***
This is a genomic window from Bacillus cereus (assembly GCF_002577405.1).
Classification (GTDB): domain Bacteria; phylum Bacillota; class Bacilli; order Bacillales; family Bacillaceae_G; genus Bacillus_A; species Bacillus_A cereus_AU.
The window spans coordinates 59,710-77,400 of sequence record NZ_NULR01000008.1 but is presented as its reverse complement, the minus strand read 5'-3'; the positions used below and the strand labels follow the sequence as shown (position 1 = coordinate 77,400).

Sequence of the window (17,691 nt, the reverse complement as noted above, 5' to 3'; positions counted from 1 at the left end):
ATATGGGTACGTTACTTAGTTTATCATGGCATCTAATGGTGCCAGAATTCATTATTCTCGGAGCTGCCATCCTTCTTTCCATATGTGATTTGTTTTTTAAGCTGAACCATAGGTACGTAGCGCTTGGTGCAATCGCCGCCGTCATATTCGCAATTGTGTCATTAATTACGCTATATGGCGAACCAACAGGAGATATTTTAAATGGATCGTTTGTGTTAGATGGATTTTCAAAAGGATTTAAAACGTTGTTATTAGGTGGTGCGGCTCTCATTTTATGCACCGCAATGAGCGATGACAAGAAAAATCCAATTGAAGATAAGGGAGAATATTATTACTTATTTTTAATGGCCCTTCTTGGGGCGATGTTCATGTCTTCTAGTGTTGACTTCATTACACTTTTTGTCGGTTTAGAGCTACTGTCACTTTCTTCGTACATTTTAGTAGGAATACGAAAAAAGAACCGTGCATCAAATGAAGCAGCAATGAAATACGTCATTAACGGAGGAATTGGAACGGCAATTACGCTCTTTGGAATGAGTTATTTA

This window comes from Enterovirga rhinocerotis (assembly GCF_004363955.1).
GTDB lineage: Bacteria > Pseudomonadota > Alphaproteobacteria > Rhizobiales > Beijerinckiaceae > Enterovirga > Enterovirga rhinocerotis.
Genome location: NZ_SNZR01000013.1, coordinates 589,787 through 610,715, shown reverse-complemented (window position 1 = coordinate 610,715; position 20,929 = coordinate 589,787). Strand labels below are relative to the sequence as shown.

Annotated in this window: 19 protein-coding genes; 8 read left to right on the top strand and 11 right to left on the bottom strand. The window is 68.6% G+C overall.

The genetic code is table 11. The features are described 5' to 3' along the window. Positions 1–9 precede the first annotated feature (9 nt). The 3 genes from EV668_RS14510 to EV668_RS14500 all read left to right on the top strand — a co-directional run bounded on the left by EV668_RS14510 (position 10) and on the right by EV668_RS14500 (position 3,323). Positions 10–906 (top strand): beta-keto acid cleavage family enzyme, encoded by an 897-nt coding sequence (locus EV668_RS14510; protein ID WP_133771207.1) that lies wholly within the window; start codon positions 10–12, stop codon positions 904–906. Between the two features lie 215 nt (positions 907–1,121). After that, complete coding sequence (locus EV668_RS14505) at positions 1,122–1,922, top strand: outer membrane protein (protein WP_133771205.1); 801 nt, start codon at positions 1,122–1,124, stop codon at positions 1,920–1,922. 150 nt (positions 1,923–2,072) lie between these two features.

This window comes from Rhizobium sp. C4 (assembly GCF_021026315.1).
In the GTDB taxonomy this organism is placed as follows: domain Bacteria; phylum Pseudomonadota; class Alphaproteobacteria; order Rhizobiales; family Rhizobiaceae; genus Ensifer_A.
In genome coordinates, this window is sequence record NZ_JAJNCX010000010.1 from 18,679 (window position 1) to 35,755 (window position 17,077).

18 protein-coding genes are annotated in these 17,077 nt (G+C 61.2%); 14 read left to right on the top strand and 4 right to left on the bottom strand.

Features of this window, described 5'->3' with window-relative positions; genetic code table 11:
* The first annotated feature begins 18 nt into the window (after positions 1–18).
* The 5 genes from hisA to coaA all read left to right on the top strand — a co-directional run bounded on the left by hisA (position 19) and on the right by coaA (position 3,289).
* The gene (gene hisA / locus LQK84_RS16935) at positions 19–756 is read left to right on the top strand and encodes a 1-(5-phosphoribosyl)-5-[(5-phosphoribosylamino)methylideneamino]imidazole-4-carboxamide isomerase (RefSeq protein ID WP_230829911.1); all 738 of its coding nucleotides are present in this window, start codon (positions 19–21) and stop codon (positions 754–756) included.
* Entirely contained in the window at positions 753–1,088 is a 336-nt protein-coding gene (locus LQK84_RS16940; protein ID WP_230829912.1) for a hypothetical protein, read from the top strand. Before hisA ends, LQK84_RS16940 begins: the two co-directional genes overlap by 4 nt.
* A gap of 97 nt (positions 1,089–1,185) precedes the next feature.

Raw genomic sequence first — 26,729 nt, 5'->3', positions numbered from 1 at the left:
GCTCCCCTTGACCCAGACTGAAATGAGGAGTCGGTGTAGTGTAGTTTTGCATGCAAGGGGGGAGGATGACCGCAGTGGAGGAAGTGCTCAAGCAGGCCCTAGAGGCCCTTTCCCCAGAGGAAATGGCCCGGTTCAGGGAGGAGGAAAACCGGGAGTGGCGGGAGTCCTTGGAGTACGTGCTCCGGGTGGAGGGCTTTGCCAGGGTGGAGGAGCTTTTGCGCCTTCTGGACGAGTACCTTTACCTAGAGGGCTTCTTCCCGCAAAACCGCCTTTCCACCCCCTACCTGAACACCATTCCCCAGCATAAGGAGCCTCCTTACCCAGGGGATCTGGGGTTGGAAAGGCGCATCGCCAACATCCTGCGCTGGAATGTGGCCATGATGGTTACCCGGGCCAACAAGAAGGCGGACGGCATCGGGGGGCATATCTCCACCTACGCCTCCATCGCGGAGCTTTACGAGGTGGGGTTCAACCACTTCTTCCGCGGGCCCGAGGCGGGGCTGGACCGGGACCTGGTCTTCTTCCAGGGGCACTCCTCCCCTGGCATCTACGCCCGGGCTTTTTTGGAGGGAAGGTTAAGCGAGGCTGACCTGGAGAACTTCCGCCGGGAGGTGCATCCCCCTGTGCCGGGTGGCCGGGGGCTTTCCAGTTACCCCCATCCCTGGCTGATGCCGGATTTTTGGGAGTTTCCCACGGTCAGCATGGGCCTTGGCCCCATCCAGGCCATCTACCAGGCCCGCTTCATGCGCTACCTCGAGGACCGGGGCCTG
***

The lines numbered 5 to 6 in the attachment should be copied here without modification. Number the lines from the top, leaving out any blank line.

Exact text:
ATATGGGTACGTTACTTAGTTTATCATGGCATCTAATGGTGCCAGAATTCATTATTCTCGGAGCTGCCATCCTTCTTTCCATATGTGATTTGTTTTTTAAGCTGAACCATAGGTACGTAGCGCTTGGTGCAATCGCCGCCGTCATATTCGCAATTGTGTCATTAATTACGCTATATGGCGAACCAACAGGAGATATTTTAAATGGATCGTTTGTGTTAGATGGATTTTCAAAAGGATTTAAAACGTTGTTATTAGGTGGTGCGGCTCTCATTTTATGCACCGCAATGAGCGATGACAAGAAAAATCCAATTGAAGATAAGGGAGAATATTATTACTTATTTTTAATGGCCCTTCTTGGGGCGATGTTCATGTCTTCTAGTGTTGACTTCATTACACTTTTTGTCGGTTTAGAGCTACTGTCACTTTCTTCGTACATTTTAGTAGGAATACGAAAAAAGAACCGTGCATCAAATGAAGCAGCAATGAAATACGTCATTAACGGAGGAATTGGAACGGCAATTACGCTCTTTGGAATGAGTTATTTA

This window comes from Enterovirga rhinocerotis (assembly GCF_004363955.1).